News + Insight

Taking financial control - do women lose out?

26 May 2017

When it comes to investing, are women missing out on opportunities to secure their financial future?

Women’s reluctance to invest is apparent across the world, a survey conducted by IP Global and YouGov in March 2017 reveals. Across all markets surveyed (UK, UAE, China, Hong Kong and Singapore), women were 10-15% less likely than men to invest in the next 12 months.

IP Global’s global distribution manager Shelley Wren remarked, “Women are less likely to invest than men, which demonstrates a lack of financial confidence that is widespread. In the UK and overseas there is a lot that could and should be done, not just to encourage women to invest alongside their male counterparts, but to welcome them into the financial services industry.”


According to the survey, women in the UK are 10% less likely to invest than men in the next 12 months with just 12% making plans for their finances. China had the biggest gender gap with women 15% less likely to invest in the next 12 months than men.

The survey further revealed that only 5% of UK women plan to invest in stocks and shares. This is compared to 35% of women in Singapore, 19% of women in the UAE, 62% of women in Hong Kong and 36% of those in China. Other intangible assets included in the survey were stocks and shares, bonds, art, antiques and FX products.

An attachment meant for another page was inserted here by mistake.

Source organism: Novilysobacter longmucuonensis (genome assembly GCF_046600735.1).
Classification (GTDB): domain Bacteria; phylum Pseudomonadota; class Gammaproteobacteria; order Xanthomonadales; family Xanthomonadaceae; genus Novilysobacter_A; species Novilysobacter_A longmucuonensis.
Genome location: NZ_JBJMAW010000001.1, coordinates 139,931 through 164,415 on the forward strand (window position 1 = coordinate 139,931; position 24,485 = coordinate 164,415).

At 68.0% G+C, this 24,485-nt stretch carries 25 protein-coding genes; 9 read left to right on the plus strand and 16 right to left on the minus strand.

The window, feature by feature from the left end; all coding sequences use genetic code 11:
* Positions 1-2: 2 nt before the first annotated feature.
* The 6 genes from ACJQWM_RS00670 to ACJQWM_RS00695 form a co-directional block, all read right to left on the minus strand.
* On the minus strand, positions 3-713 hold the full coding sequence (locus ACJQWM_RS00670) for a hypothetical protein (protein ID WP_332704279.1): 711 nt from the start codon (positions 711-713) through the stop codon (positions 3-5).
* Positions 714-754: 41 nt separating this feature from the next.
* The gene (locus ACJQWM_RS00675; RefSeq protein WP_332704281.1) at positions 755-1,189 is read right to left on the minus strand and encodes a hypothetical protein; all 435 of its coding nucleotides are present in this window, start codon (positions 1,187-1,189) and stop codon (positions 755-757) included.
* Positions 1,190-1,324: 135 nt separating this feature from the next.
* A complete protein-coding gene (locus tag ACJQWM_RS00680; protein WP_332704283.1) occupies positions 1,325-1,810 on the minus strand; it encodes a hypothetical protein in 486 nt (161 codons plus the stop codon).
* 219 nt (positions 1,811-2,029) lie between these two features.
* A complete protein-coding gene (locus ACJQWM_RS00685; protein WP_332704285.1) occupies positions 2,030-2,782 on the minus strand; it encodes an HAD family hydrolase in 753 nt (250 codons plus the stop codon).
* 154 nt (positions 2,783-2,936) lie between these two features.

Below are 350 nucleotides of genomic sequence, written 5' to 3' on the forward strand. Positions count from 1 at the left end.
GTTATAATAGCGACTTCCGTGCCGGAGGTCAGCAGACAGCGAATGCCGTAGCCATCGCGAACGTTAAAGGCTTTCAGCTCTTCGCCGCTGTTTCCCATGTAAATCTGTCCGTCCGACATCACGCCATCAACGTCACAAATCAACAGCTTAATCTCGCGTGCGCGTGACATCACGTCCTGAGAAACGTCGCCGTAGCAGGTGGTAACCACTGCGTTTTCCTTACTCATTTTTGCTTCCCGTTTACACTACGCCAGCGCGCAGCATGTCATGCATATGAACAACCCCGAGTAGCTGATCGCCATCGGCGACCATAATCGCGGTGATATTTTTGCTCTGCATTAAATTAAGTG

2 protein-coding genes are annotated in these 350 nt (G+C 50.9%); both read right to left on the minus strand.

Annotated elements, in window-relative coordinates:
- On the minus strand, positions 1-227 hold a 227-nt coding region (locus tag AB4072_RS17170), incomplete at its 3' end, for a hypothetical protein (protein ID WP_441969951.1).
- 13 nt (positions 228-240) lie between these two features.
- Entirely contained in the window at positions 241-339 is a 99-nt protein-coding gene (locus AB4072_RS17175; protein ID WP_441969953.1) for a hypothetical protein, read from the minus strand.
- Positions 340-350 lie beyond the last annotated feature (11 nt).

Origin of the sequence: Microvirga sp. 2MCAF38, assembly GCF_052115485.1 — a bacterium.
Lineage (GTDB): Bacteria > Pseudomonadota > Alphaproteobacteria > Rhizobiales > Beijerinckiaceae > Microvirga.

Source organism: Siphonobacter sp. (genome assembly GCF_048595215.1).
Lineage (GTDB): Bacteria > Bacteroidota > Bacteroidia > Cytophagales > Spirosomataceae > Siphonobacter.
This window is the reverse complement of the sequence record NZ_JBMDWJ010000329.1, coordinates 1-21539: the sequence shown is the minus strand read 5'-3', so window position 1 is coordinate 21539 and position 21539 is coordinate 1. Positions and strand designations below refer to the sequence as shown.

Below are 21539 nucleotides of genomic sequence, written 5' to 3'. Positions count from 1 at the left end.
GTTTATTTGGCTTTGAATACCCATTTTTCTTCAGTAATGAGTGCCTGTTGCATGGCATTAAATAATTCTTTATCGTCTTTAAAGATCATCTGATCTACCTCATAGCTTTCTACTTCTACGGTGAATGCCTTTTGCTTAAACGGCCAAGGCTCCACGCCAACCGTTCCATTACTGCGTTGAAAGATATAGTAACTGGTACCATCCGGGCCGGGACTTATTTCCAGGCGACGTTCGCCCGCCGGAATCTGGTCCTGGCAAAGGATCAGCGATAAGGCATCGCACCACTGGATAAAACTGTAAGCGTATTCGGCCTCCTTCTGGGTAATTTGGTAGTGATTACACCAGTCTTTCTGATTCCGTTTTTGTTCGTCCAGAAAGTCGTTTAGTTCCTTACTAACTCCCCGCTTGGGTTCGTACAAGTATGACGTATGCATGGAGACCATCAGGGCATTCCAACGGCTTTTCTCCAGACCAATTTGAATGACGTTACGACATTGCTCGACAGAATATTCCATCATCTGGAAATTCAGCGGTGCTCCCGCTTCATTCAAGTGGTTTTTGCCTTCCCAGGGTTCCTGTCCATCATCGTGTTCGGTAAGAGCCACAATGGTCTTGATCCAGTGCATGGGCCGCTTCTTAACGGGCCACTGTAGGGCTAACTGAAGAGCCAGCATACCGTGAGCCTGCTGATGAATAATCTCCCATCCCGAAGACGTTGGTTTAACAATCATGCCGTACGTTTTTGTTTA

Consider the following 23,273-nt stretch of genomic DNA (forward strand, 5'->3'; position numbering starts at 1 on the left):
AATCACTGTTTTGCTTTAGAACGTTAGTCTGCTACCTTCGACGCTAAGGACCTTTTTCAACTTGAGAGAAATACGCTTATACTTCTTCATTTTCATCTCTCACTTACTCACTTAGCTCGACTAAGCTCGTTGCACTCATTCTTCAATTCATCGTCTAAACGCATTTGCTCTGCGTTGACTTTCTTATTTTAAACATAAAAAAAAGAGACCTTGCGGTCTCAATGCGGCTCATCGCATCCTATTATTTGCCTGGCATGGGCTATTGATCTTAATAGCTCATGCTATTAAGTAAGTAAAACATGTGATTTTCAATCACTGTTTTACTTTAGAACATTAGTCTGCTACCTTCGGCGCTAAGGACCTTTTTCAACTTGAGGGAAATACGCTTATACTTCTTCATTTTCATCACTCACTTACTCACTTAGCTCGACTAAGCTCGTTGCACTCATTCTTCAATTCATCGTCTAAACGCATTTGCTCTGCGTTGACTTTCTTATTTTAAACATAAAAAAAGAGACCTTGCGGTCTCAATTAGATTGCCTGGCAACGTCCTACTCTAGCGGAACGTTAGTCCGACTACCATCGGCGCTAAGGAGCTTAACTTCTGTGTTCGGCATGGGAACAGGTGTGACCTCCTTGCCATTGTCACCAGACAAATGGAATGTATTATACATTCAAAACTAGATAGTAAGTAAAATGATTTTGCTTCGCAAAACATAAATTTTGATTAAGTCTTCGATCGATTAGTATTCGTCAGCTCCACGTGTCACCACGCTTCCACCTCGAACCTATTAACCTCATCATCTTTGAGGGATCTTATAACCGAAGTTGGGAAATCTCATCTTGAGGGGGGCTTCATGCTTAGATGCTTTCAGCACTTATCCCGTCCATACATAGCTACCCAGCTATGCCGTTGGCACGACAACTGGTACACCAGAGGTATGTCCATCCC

In the 25-34 age group, men were more willing to invest than women in every asset class; namely stocks, shares or bonds, commodities, property in the UK, property abroad, foreign exchange products, art and antiques.

Across the five markets, women aged 25-34 are most likely to make investments, while women aged over 55 are the most averse to making investments over the next 12 months. “Most young people wanting to invest in tangible assets such as housing is not surprising,” Wren continued. “In the UK, there is little education provided for our young people on how to make stock market investments or how to manage their long-term finances.”

In the 18-24 age group, women were most likely to invest in property in the UK (6.2%) followed by stocks, shares and bonds (4.1%). This is compared to men of which 10% plan to invest in UK property and 14.5% plan to invest in stocks, shares or bonds.


According to Wren and confirmed by FT Advisor’s Simoney Kyriakou, a likely explanation for this is the overuse of jargon. “There are a lot of acronyms used and specialist terms, which is confusing and can put people off, particularly those who haven’t invested before. Removing the mystery that surrounds investment technology and the language used would be a great step forward in encouraging women to invest,” Wren said. 

Women investment


The total sample size of survey participants was 6,007 adults, of whom 2,000 were from the UK, 1,000 from UAE, 1,000 from Singapore, 1,006 from Hong Kong and 1,001 from mainland China. Fieldwork was undertaken in late February to early March 2017, and carried out online. Quota sampling was used to ensure that the sample was representative of all online adults (aged 18+) in each country.


IP Global

Written by IP Global

IP Global’s full-service approach is built on extensive market research and analysis combined with a significant financial commitment to every investment we offer. We are able to manage the entire investment process end-to-end, from sourcing, financing, and management to those all important exit strategies, making investment in real estate as straightforward as investing in more traditional asset classes. Our expertise, experience and strong record have produced over USD2.8 billion in international real estate investments in over 30 markets worldwide.